Google’s infamously difficult interview process has come under scrutiny once again, this time by a former employee who argues that the approach is flawed. The criticism focuses on a specific coding test that the author says is both irrelevant to actual engineering work, and can be passed by candidates who excel at solving puzzles but won’t necessarily excel at the job.
The coding test in question requires the candidate to write a function that determines whether a given string is a concatenation of a number of dictionary words. However, the author argues that this question doesn’t evaluate technical abilities or skills that are actually relevant to engineering work. The author suggests several ways that the question could be improved, such as presenting a naive solution and then asking the candidate to improve it.
The author also argues that Google’s interview process rewards candidates who excel at solving puzzles and ignores other important skills, such as the ability to communicate bad news or identify and mitigate risk. The author suggests that Google should look for candidates who have built real-world projects, even if they struggle with puzzle-solving questions.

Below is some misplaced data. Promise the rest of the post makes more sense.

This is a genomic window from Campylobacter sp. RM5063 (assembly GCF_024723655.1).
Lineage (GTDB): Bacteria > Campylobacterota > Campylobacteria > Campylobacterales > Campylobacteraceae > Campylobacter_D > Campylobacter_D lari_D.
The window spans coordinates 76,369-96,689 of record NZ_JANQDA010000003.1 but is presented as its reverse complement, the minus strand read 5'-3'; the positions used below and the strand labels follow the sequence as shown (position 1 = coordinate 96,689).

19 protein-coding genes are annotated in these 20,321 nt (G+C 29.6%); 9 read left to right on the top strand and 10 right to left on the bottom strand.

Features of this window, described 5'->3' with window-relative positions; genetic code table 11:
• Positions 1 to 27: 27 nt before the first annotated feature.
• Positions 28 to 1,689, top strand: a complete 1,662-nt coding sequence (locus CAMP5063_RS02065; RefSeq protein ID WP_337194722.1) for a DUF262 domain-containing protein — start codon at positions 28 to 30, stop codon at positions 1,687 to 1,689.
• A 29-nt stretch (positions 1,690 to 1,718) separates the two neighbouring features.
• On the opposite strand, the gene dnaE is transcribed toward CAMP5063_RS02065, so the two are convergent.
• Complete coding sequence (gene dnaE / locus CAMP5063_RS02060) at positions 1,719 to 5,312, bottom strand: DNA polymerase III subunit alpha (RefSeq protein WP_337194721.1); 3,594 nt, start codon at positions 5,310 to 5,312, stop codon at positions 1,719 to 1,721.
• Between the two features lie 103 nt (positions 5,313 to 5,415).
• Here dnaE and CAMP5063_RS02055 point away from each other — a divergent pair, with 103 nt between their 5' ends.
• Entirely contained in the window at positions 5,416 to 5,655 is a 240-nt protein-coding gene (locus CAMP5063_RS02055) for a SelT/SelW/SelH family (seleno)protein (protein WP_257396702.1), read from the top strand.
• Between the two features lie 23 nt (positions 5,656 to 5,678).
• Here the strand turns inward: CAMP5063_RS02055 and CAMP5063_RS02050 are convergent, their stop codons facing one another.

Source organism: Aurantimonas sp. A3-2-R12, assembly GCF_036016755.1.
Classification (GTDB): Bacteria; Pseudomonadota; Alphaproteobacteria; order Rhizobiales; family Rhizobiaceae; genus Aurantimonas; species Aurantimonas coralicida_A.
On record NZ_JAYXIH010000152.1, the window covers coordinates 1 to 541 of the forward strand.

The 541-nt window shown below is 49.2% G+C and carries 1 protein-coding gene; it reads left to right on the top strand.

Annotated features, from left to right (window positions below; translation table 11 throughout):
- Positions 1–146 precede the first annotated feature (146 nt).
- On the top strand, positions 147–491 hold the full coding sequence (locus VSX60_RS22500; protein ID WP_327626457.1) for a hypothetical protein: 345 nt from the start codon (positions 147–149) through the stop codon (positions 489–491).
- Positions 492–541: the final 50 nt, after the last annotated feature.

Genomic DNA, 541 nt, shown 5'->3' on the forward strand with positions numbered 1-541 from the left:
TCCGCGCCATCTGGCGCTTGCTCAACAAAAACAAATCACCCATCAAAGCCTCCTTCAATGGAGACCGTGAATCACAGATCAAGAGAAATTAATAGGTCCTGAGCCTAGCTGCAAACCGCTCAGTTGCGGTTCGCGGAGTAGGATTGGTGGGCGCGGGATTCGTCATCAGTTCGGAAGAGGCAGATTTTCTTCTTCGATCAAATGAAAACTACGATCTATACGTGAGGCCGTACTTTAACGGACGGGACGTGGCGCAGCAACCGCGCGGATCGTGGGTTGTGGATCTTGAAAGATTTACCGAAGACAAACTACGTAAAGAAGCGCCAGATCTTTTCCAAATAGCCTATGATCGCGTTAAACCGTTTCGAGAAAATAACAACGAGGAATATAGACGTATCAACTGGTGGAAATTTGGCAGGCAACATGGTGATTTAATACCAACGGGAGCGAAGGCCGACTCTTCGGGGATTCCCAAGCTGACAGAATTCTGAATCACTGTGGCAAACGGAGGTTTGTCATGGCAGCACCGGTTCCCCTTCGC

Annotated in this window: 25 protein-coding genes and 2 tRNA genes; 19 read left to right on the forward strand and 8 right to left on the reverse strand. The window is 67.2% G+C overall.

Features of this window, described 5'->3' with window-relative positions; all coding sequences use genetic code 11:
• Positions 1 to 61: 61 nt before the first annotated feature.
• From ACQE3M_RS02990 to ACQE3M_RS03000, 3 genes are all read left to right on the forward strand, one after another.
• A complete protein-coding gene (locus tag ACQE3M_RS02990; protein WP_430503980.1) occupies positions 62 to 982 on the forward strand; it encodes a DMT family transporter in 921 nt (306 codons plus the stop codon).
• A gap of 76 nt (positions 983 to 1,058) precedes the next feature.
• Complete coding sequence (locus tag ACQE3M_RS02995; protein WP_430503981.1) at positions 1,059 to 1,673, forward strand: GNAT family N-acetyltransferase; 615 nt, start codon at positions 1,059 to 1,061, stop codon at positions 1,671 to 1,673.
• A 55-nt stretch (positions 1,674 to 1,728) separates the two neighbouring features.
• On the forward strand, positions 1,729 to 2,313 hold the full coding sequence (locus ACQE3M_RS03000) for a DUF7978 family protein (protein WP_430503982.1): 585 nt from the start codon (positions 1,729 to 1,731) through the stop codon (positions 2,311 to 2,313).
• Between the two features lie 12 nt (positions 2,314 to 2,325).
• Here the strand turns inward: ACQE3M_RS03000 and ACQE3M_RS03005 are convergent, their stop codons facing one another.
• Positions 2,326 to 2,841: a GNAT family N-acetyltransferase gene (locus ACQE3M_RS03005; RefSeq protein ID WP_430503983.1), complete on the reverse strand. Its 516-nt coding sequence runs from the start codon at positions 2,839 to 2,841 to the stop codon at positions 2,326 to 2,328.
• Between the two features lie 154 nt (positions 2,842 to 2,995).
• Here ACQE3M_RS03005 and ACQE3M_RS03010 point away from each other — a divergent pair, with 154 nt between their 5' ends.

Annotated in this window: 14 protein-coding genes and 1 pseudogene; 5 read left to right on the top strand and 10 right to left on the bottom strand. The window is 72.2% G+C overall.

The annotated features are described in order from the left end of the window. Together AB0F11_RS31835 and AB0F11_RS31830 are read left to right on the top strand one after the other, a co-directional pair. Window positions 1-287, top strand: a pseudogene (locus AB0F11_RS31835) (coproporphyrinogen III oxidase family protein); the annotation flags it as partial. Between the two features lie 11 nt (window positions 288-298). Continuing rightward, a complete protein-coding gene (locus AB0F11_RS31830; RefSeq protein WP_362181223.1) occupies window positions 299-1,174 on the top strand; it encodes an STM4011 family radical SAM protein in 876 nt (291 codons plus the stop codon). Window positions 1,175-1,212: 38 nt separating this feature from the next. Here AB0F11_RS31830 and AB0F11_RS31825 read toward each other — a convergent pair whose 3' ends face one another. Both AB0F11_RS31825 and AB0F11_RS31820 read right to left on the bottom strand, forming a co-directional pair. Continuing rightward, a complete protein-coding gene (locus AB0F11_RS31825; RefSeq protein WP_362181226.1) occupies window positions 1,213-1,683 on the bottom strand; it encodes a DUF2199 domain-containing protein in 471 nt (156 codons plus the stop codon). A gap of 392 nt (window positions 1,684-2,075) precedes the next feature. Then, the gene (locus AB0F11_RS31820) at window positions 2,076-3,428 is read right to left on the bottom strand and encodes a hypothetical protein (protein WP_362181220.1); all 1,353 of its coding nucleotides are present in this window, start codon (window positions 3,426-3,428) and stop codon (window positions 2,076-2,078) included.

Criticism of Google’s hiring practices is not new, but the author’s argument is worth noting because it comes from an insider who has experienced the process firsthand. The question of whether interview questions should focus on puzzle-solving or real-world skills is an important one, and it’s likely to be an ongoing debate in the tech industry.
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Author Eliza Ng